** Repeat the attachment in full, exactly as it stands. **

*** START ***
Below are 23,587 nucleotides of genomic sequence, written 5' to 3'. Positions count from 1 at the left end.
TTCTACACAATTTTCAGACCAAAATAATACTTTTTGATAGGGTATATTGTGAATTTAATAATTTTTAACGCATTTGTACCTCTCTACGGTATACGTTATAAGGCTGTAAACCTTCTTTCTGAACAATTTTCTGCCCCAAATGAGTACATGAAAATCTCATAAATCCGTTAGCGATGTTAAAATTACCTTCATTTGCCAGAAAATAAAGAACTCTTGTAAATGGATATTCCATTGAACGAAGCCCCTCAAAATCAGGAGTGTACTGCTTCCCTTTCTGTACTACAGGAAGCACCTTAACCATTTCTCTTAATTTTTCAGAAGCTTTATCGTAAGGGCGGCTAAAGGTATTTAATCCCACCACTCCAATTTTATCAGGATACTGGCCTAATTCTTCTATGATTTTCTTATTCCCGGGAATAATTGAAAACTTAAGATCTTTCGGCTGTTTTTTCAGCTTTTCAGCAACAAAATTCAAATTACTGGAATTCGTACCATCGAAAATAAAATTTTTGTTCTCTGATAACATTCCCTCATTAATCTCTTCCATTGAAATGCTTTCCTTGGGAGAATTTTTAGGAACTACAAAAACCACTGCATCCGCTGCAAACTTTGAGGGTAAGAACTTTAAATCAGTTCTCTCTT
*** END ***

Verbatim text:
Below are 23,587 nucleotides of genomic sequence, written 5' to 3'. Positions count from 1 at the left end.
TTCTACACAATTTTCAGACCAAAATAATACTTTTTGATAGGGTATATTGTGAATTTAATAATTTTTAACGCATTTGTACCTCTCTACGGTATACGTTATAAGGCTGTAAACCTTCTTTCTGAACAATTTTCTGCCCCAAATGAGTACATGAAAATCTCATAAATCCGTTAGCGATGTTAAAATTACCTTCATTTGCCAGAAAATAAAGAACTCTTGTAAATGGATATTCCATTGAACGAAGCCCCTCAAAATCAGGAGTGTACTGCTTCCCTTTCTGTACTACAGGAAGCACCTTAACCATTTCTCTTAATTTTTCAGAAGCTTTATCGTAAGGGCGGCTAAAGGTATTTAATCCCACCACTCCAATTTTATCAGGATACTGGCCTAATTCTTCTATGATTTTCTTATTCCCGGGAATAATTGAAAACTTAAGATCTTTCGGCTGTTTTTTCAGCTTTTCAGCAACAAAATTCAAATTACTGGAATTCGTACCATCGAAAATAAAATTTTTGTTCTCTGATAACATTCCCTCATTAATCTCTTCCATTGAAATGCTTTCCTTGGGAGAATTTTTAGGAACTACAAAAACCACTGCATCCGCTGCAAACTTTGAGGGTAAGAACTTTAAATCAGTTCTCTCTT